Over the course of his career, Niall Farrell has had a couple of close calls at the World Series of Poker. A second in 2013, another second in 2016. Two other final tables. But he’s never been able to close one. He’s won a World Poker Tour and a European Poker Tour title. Thursday night at WSOP Europe though, Farrell finally broke through on the WSOP stage.
Farrell won the €25,000 High Roller event and became the first Scottish player to win a WSOP bracelet, completing the live poker Triple Crown. To do so he beat out a final table that included a former WSOP Main Event champion, three other Main Event final tablists, and two talented Germans.
Antoine Saout found himself on the losing end of a battle with one of the other Frenchman at the table, Benjamin Pollak. Saout moved all in from UTG for 2,570,000 and Pollak called from the button. The blinds folded and Saout revealed and Pollak showed . The board ran out to give Pollak the pot and eliminate Saout in eighth place.
A little over an hour later, Pollak found another victim. Action folded to Pollak in the small blind and he completed only to have Stefan Schillhabel move all in for 7,125,000 from the big blind. Pollak snap-called and tabled while Schillhabel needed lots of help after showing . The flop was no help for Schillabel and the turn ended his run in seventh place. The meaningless river was the to give the German star a needle on his way out.
Another blind-vs-blind battle resulted in the next elimination. Sylvain Loosli moved all in from the small blind and Andrew Leathem called all in. Loosli showed and Leathem was barely ahead with . The changed that though and neither the turn or river were able to save Leathem and he was out in sixth.
Despite picking up that pot, Loosli only hung around another half hour. Claas Segebrecht raised to 1,200,000 from the button and Loosli moved all in for 4,125,000 from the small blind. Segebrecht called and was behind with against Loosli’s . The flop changed nothing, but the turn put Segebrecht ahead and when the river hit the felt, Loosli was forced to settle for a fifth place result.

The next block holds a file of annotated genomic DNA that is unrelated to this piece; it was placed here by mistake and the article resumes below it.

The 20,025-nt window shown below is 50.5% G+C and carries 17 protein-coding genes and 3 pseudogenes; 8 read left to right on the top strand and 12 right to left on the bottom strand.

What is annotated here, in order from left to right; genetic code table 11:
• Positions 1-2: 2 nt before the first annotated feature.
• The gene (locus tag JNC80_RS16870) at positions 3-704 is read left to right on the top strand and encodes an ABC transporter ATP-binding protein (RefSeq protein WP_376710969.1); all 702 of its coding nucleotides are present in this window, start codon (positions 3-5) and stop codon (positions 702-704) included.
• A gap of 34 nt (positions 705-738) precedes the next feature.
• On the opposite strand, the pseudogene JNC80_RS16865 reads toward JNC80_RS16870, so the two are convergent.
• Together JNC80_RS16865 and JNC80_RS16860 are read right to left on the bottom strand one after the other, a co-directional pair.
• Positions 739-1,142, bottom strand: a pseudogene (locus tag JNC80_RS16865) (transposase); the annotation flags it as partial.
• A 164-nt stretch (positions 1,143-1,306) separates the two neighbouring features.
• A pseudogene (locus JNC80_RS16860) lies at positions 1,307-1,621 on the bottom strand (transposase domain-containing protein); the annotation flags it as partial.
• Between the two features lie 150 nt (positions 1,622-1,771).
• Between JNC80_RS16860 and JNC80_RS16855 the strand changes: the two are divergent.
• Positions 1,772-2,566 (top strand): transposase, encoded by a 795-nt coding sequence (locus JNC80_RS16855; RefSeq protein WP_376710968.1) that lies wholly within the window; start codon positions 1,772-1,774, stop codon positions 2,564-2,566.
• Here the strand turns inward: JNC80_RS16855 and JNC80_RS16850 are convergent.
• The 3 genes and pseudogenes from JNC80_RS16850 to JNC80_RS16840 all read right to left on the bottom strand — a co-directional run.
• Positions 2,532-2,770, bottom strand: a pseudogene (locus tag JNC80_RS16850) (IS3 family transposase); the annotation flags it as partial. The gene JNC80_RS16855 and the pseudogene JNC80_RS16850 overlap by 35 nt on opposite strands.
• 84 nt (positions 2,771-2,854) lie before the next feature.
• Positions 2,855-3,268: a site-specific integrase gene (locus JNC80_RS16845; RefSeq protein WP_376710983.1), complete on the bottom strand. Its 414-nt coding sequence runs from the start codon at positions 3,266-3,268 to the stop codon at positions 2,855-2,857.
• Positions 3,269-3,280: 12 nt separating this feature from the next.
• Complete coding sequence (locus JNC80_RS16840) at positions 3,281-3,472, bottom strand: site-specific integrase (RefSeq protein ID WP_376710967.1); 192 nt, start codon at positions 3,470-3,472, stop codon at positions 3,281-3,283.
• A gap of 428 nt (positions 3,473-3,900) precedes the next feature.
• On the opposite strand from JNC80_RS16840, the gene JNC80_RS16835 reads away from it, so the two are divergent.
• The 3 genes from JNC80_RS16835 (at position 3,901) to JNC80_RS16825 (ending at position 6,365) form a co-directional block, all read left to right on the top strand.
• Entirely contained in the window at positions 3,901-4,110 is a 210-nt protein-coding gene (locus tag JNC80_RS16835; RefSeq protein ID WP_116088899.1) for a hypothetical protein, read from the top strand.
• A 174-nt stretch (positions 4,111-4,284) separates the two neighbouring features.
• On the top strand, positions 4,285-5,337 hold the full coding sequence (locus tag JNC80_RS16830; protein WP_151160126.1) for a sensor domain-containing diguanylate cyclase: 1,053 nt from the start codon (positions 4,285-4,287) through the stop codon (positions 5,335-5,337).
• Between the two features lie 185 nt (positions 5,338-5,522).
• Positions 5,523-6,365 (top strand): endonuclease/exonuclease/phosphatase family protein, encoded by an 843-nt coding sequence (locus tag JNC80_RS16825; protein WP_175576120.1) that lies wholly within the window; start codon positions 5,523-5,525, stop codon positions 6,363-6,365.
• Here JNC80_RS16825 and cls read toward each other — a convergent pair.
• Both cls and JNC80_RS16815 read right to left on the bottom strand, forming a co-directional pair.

Down to just seven big blinds, Ryan Riess was in need of a double or two and felt like he found a good spot when he shoved for 5,100,000 from the small blind and Pollak called from the big blind. Riess tabled which put him ahead of Pollak’s . The flop gave Pollak a pair and left Riess drawing thin before the final two cards. The turn actually gave Riess extra outs but the river was not one of them and he was done in fourth place. After his bustout, Riess admitted to making a mistake at the final table.
Finished 4th. Made a tragic ICM mistake but I’ll learn from it and get better. Thanks for all the love. One Drop tomorrow
— Ryan Riess (@RyanRiess1) November 3, 2017
Just 11 hands later the final German player was sent packing. Having already lost a significant chunk of his stack to Farrell, it seemed only fitting that the Scotsman claim the rest of Segebrecht’s chips. After Pollak folded his button, Farrell moved all in from the small blind and Segebrecht called off his last 2,750,000. Farrell was slightly ahead with to Segebrecht’s . The board ran out to send Segebrecht packing and send Farrell to heads-up with a 3-2 lead over Pollak.
It took just 30 minutes for Farrell to grab his first career bracelet. Farrell opened to 2,200,000 and Pollak moved all in for 23,275,000 and got bad news after Farrell called and tabled which had Pollak’s dominated. The changed nothing and neither did the turn or river and Pollak was eliminated in second, giving Farrell his first career bracelet.
Final Table Payouts
- Niall Farrell – €745,287
- Benjamin Pollak – €460,622
- Claas Segebrecht – €321,863
- Ryan Riess – €230,071
- Sylvain Loosli – €168,323
- Andre Leathem – €126,113
- Stefan Schillhabel – €98,819
- Antoine Saout – €96,209